Tuesday, 9 June 2020

Our Challenge

From RRW
Guest Blogger 
Rabbi Aharon Frazer :

via his brother-in-law's brother
Rabbi Ben Kohanim

I write this with trepidation, it is deeply personal and will undoubtedly upset many people. But it needs to be said and there has never been a more opportune time.

It is heartening to see many Jewish people showing solidarity with black Americans in their struggle to end mistreatment by the police. 

But to be honest, I think it is a relatively easy cause for the community to support. We are not the police, so it doesn't force us to do introspection (heshbon nefesh). Why not jump on the bandwagon with this popular cause - what do we have to lose?

However, there is another disgraceful situation in which we are complicit if not personally responsible. I am referring to the persistent casual racism in the Jewish community. 

It is not victimless and it is not harmless - it is exactly  the biblical prohibition of Onaat Dvarim - hurtful speech. As a child of a black convert to Judaism I have been personally traumatized by this many times. So many refined people have been wonderful friends to me personally and to my family, and I would never want to seem ungrateful for that. Yet there are also far too many incidents of racism for me to ignore. I will share some that come to mind. 

In our elementary school we had a rabbi who, when telling stories, would invariably play the role of the "bad guy" in his parody of black american english. 

In my high school, we had a rabbi who was "more religious" than our local community, he was from the Chofetz Chaim tradition, which places a special emphasis on "purity of speech". This did not stop him from telling jokes about "shvartza"s to the class. He was never held accountable. To this day I don't know if anyone besides me saw a contradiction in his behavior. 

During my first year as an american yeshiva student in israel, friends joked about how they would take pictures of themselves with an ethiopian girl posing as their girlfriend, to "give their parents a heart attack". 

At Yeshiva University, I was in the class of the most prominent rabbinic leader in the institution, he spoke derisively about the hispanic residents of washington heights while I was in his class, and years later was recorded making crude remarks about "shvartza"s. He was never held accountable. He continues to be the most revered figure for the modern orthodox Jewish community in NY. 

(This is not exclusively about black people, and not exclusively an American phenomenon. In our synagogue in Alon Shvut the rabbi regularly speaks about Arabs as inferior beings in his sermons. I am not aware of anyone besides myself who ever walked out in protest from such a sermon. Far from being an outlier, our rabbi is probably within the mainstream in Israel.)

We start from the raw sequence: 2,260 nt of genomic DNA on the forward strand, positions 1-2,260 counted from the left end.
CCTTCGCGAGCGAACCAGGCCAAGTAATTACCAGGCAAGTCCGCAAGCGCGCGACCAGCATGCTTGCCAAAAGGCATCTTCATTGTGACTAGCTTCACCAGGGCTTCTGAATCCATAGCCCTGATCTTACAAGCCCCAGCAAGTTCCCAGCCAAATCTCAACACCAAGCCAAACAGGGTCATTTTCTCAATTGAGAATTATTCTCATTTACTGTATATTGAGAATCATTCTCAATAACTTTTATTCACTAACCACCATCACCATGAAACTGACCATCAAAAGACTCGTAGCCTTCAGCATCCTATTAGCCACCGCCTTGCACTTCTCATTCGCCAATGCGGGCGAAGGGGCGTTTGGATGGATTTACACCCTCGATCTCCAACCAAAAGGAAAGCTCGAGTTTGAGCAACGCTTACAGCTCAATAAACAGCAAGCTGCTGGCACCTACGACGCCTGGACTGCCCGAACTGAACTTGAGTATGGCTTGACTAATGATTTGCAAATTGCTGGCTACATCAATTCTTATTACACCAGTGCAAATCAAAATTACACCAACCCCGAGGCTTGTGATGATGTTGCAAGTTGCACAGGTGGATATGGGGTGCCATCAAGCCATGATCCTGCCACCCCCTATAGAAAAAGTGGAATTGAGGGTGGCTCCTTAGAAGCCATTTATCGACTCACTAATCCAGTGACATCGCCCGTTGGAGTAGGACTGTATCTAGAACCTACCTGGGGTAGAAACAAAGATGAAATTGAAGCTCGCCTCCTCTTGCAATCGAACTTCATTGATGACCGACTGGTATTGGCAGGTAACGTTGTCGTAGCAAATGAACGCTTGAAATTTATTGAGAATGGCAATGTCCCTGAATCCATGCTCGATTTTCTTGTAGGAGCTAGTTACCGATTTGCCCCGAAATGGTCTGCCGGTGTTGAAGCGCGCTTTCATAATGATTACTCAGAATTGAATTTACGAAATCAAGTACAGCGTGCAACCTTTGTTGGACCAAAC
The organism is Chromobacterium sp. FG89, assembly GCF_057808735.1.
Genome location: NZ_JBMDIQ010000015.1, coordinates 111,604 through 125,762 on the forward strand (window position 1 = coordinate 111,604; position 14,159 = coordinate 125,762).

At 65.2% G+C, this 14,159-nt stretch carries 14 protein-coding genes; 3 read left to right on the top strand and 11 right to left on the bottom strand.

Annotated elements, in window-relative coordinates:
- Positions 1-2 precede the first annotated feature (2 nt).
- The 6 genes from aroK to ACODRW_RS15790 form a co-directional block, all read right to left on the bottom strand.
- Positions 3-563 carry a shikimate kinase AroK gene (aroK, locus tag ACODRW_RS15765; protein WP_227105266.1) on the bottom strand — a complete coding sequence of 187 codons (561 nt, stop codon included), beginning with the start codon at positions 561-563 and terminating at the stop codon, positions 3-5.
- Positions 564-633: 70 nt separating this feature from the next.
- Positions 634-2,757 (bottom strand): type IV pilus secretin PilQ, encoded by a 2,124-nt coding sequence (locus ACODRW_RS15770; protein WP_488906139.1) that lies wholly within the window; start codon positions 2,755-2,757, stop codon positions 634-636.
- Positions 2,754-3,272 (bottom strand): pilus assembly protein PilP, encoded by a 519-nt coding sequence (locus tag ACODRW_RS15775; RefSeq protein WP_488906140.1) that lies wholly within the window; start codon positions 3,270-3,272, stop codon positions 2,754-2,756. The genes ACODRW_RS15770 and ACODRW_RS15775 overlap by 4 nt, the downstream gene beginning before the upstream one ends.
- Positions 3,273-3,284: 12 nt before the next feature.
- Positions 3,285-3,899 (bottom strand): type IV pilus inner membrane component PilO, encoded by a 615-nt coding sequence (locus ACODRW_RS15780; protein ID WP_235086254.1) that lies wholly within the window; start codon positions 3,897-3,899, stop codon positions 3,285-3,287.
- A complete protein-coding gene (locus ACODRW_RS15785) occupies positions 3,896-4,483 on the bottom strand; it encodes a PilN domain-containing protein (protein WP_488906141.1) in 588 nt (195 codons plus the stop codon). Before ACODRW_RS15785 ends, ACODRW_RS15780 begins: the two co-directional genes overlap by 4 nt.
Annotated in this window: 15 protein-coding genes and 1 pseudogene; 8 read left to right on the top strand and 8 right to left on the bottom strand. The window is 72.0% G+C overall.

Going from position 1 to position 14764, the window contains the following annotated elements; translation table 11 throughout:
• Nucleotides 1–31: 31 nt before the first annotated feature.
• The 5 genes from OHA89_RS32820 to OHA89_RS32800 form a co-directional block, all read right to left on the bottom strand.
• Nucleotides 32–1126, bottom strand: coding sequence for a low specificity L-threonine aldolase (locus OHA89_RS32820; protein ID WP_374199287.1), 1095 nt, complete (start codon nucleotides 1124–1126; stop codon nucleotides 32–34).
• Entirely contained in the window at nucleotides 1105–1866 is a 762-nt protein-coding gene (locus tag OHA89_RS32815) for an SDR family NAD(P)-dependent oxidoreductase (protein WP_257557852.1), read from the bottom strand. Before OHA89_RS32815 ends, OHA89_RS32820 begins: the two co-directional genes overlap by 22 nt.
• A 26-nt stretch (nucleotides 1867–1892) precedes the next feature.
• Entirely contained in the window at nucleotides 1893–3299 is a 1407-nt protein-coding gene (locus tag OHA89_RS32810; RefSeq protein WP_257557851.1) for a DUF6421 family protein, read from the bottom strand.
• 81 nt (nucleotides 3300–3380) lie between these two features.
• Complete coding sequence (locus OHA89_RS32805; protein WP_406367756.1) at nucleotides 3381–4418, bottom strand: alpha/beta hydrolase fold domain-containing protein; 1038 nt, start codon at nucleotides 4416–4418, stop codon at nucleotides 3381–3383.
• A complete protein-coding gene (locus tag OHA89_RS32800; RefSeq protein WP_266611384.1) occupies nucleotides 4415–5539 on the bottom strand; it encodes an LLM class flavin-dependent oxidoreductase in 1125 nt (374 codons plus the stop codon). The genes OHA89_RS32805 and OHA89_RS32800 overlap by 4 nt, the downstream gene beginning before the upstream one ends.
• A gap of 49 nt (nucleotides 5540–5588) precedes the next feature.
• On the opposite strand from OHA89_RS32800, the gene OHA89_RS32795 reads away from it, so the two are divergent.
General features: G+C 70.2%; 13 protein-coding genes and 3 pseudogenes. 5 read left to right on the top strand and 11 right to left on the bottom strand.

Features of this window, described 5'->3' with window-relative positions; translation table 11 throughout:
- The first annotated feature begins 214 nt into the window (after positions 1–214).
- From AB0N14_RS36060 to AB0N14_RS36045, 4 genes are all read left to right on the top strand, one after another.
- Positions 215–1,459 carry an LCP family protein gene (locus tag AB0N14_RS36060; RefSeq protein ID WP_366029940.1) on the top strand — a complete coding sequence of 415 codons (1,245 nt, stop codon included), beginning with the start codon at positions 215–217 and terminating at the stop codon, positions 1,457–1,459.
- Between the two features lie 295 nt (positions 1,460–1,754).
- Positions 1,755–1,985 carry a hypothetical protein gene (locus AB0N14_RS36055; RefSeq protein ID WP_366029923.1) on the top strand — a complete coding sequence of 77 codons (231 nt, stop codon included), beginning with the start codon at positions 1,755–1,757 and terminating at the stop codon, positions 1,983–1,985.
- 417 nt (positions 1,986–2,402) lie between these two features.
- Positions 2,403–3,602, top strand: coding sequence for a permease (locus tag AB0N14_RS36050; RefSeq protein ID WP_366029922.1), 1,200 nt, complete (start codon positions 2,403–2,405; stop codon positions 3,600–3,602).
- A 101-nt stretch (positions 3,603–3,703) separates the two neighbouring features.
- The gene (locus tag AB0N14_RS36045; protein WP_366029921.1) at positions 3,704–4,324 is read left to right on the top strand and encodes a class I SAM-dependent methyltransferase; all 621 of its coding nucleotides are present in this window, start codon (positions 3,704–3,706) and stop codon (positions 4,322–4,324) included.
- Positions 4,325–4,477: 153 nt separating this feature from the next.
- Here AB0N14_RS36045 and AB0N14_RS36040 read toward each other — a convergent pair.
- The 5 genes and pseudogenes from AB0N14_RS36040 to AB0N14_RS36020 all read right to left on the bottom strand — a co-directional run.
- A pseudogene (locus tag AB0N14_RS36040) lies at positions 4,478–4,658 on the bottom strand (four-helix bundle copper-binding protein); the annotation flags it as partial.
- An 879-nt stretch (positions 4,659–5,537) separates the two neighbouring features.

These are just some examples that come to mind. They are very far from an exhaustive list of what I have heard firsthand. While I don't appear black, I consider myself enough a part of that heritage to be personally hurt by such comments. To wonder whether the speakers might view me as inferior. To feel I don't belong in a place where such language goes unanswered. One can only imagine what "fully" black people might feel if they heard such remarks. 

Our community needs to hold people accountable for this outrageous, disgraceful and hurtful speech. We have no business marching to protest the police, before we hold ourselves to our own standards, to kavod habriyot (respect for all people), to derech erets (being civil). 

People are in denial about how destructive such comments are. About how much pain it inflicts on marginal members of their own congregation or on their neighbors when they cover for prominent people who speak this way. About what it teaches their students and children when they look the other way. I can never fully respect the rabbis and teachers who speak this way. I can never feel fully welcome in places where they are admired. One of the traits that drew me to Yeshivat Har Etzion was that this type of racism was an anathema to its founders, Rabbis Lichtenstein and Amital. But unfortunately, they stood out as exceptional among some of their peers. 

This is something I have carried inside my whole life and never spoken about publicly in such a direct way. I write it with great pain, as someone who loves our community, and has been loved by it, and who is not, on balance, a victim. But having said all that, there are things which are unacceptable and need to change. 

Please, I beg you, if you agree, don't just read this post and throw on a like. Act on it. Ask uncomfortable questions about your congregation, your yeshiva, your rabbi's sermon. Call people out on it when they speak this way, or when they invite people who do to be guest lecturers. Keep pushing until you get satisfactory answers.

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